Published in the North Grenville Times on March 18th, 2015
Last week I attended two interesting presentations regarding Lanark, Leeds and Grenville counties; the first on Monday evening dealt with the local food movement and the second on Tuesday morning concerned community economic development.
March 9th Sustainable North Grenville welcomed Matt Brearley, General Manager of the Two Rivers Food Hub, who spoke to a full house at The Branch Restaurant and Texas Grill. Jim Beveridge, his son Andrew and I were also there to talk and answer questions about Markets on Rideau, a re-development project in the Rideau-Sanders Triangle in Old Town Kemptville.
Matt explained the goal of the Food Hub, located at The Gallipeau Centre in Smiths Falls, is to help local farmers and local food entrepreneurs increase their production by acting as an aggregation and distribution point for both produce and protein. The aim is to make local food costs affordable for consumers while helping local small scale farmers to become sustainable. Two Rivers is gearing up slowly as funds become available; its commercial kitchen space opened for business just last week. Matt also told the attentive crowd of 30 to 40 that the Hub can also provide food packaging and labeling services, and will help get products to market.
The demand for locally grown and locally processed food, free of the “ingredients” that agri-business choses to use in maximizing yields and shelf-life, far outstrips supply. Farm gate sales and farmers’ market have reached the limit of their capacity to satisfy the growing market. This offers great opportunities for rural communities that are close to large urban centres like Ottawa.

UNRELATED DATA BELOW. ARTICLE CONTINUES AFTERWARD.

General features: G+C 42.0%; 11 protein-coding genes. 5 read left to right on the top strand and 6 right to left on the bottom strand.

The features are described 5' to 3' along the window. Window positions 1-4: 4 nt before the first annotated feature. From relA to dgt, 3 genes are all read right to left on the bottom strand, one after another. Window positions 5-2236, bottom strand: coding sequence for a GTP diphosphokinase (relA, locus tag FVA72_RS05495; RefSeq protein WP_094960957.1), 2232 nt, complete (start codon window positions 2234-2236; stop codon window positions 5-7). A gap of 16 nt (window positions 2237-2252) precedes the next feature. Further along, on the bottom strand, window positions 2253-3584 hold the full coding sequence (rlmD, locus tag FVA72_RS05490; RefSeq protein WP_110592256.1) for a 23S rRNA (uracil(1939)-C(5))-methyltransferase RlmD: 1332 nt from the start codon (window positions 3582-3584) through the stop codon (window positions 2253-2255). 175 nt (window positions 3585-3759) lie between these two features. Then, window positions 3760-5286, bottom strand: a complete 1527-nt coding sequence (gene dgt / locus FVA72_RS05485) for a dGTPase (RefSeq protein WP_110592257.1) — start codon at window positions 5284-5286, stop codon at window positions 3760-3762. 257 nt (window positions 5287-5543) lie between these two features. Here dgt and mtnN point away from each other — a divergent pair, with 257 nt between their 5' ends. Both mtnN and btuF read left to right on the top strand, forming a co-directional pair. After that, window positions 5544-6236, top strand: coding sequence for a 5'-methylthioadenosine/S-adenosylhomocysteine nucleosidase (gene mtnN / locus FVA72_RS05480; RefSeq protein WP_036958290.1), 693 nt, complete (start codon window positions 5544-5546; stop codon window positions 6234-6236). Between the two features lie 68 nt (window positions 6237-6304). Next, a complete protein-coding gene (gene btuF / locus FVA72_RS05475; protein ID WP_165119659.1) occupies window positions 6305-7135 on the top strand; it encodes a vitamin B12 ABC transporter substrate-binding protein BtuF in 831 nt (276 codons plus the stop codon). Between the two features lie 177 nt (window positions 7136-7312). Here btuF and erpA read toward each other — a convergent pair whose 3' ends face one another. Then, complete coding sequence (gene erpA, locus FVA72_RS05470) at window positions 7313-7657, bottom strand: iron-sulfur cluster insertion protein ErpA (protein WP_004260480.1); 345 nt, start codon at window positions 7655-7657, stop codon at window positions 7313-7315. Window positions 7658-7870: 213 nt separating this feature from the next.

The Markets on Rideau project involves the redevelopment of 13,000 square feet of vacant commercial building space and an adjoining asphalt parking lot at 200 Sanders Street in Old Town Kemptville. It aims to become a centre for local food related businesses in which to establish themselves and, through branding the area as a destination, reach a larger trading area. In addition to the renovations and landscaping, a comprehensive marketing strategy will be put in place to provide marketing support for the participating businesses. In response to a question about the relationship between the two projects, I said, “Think of Markets on Rideau as the retail expression of what the Two Rivers Food Hub is trying to accomplish”.
On the morning of March 10th, the Ontario Ministry of Agriculture, Food and Rural Affairs conducted a highly informative Community Economic Development 101 workshop at the Municipal Centre. In attendance were numerous elected officials, public servants, people working in the non-profit sector and members of the general public, all interested in discussing the challenges that rural communities face in fostering economic growth.
You would think that developing the agricultural sector in Lanark, Leeds and Grenville would be a high priority with this group, instead rising Hydro rates and the prospect of further amalgamation in the area dominated. In fact, according to my notes, it was over two hours before the word “agriculture” was mentioned. This is a shame.
We often here the phrase “growth pays for growth” bandied about but usually it’s in the context of housing developments. What if we could grow good and meaningful jobs by developing the local food sector? It might give new meaning to the catch-phrase and it might even be a more sustainable activity in the long run.
As their name suggests Sustainable North Grenville is concerned with issues that threaten the viability of our community. Their Sustainability Fair happens on Sunday April 26th, for details email: firstname.lastname@example.org. For more information on the Two Rivers Food Hub, head to: www.tworiversfoodhub.com.